A huge increase in "deep dips" was one of the big findings in our new user research for this year's Top Web UX Design Guidelines seminar. That is, ever-more users are arriving deep within websites rather than entering them through the homepage.
The homepage is still important , and you should continue to ensure homepage usability for two main reasons:
The homepage is typically the single most-visited page, because the deep entry points are scattered across a vast number of interior pages.
The homepage is the orienteering point for visitors who arrive through deep links and then decide to explore the site further.
For many sites, the deep-dip increase has an unfortunate consequence: much bigger bounce rates.
The bounce rate is defined as the percentage of visitors who turn around at the entry page and immediately leave the site. Such visitors "bounce" out and never see additional pages.
"Unique Visitors" Must Die
Given growing bounce rates, we must stop using "unique visitors" as a metric for site success. Site tourists who leave a site immediately ratchet up the unique visitor count, but don't contribute long-term value.
On the contrary, bouncers should be considered a negative statistic: the site failed to engage them enough to entice even a second pageview.
To measure site success, you should count only loyal users who return repeatedly. Or, if your site is such that most people will visit only once, at least require that they exhibit a minimum amount of engagement before you count them as a positive statistic.
Chasing higher unique-visitor counts will undermine your long-term positioning because you'll design gimmicks rather than build features that bring people back and turn them into devotees and customers.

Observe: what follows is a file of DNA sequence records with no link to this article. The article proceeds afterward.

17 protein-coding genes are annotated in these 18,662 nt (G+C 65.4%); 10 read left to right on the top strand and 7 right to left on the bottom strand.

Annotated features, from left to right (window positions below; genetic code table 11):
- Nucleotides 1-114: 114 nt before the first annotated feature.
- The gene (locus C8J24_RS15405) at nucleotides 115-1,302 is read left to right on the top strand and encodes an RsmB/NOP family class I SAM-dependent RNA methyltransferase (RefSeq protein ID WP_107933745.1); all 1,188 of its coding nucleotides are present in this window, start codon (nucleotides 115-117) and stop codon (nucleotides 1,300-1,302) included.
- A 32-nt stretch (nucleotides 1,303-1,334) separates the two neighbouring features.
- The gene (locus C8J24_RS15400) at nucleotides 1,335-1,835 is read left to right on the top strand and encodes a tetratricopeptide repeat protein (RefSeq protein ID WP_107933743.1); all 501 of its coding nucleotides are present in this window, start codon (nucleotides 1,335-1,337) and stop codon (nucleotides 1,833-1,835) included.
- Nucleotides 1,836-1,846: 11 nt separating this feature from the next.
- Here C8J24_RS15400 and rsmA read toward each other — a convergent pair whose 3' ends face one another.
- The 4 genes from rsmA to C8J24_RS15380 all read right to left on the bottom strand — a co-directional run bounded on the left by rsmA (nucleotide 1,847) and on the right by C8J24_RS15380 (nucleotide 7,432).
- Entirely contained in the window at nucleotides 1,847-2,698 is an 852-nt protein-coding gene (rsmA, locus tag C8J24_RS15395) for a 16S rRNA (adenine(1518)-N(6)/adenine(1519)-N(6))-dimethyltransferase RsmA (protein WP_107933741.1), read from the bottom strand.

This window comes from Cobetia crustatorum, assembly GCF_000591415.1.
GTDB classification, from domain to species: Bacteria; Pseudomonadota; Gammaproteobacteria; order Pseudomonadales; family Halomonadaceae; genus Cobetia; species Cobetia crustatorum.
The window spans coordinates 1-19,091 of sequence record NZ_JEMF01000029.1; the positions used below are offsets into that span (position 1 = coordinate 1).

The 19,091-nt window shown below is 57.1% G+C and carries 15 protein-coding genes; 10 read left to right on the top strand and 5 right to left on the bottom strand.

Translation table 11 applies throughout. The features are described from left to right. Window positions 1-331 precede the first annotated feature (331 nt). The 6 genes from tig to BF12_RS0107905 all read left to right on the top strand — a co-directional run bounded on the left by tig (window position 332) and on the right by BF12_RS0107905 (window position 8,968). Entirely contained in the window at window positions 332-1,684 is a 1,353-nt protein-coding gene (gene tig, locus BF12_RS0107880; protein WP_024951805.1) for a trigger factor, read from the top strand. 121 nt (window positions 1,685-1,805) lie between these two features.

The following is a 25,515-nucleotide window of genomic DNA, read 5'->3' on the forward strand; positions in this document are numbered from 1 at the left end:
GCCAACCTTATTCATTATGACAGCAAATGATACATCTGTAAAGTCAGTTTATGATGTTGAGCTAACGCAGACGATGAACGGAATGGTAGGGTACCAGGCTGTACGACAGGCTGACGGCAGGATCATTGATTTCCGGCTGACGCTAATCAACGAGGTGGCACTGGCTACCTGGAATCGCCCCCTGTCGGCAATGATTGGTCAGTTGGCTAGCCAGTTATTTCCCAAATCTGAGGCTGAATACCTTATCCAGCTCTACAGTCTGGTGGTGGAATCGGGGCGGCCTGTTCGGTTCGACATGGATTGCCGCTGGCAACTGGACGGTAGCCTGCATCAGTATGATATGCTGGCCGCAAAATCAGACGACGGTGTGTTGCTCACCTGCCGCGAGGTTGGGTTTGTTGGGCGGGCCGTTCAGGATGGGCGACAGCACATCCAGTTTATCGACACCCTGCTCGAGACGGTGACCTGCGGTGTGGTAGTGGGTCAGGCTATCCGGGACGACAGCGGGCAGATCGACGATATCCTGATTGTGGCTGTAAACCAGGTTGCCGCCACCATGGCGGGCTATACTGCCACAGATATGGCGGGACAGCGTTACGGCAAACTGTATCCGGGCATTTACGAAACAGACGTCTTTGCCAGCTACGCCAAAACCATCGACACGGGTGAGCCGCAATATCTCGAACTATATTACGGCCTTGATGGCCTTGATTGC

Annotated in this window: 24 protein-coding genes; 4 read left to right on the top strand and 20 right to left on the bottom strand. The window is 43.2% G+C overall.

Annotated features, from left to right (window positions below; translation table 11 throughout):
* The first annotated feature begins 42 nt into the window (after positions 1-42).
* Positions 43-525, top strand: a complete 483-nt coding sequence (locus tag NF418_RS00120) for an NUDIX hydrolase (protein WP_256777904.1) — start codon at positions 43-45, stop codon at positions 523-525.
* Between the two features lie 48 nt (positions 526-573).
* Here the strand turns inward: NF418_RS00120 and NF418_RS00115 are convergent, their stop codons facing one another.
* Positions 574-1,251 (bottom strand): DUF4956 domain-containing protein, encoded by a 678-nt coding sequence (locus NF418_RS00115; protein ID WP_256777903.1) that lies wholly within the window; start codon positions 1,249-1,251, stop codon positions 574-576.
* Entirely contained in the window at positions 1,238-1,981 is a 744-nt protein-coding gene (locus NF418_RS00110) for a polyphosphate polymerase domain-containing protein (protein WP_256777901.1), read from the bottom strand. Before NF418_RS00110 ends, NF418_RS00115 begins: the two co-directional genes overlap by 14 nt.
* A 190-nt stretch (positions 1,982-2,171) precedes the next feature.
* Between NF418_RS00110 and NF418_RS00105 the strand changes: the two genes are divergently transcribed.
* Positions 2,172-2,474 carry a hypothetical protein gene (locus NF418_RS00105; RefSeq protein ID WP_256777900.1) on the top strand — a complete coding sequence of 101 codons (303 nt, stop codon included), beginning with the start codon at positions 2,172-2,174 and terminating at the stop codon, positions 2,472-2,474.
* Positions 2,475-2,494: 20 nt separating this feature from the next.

Analyzing Bounce Rates by Entry Source Segmentation
As with all quantitative methods, Web analytics is a dangerous game. If you measure the wrong thing, your metrics won't just be weak — they'll be directly misleading and might cause you to pursue an erroneous strategy that reduces your design's business value.
In this case, it's important to realize that there's no such thing as a single bounce rate; you must analyze bounce rates separately for the 4 sources of visitors (ordering the segments by their level of commitment to your site):
Low-value referrers, such as Digg. People arriving through these sources are notoriously fickle and are probably not in your target audience. You should expect most of them to leave immediately, once they've satisfied their idle curiosity. Consider any value derived from Digg and its like as pure gravy; don't worry if this traffic source has a sky-high bounce rate.
Direct links from other websites. These links are the equivalent of a vague recommendation: "You might want to check out this site." People who click such links haven't expressed a direct intent to engage with your topic to the same degree as someone who actively enters a search engine query. These visitors do have some degree of interest, however, so a high bounce rate is a symptom of a user experience problem.
Search engine traffic, whether from organic SEO or paid links. By clicking your link, these users have actively indicated an acute interest in the topic and should engage intensely with your content. If they leave immediately, it's a sign that something is seriously wrong with your landing pages.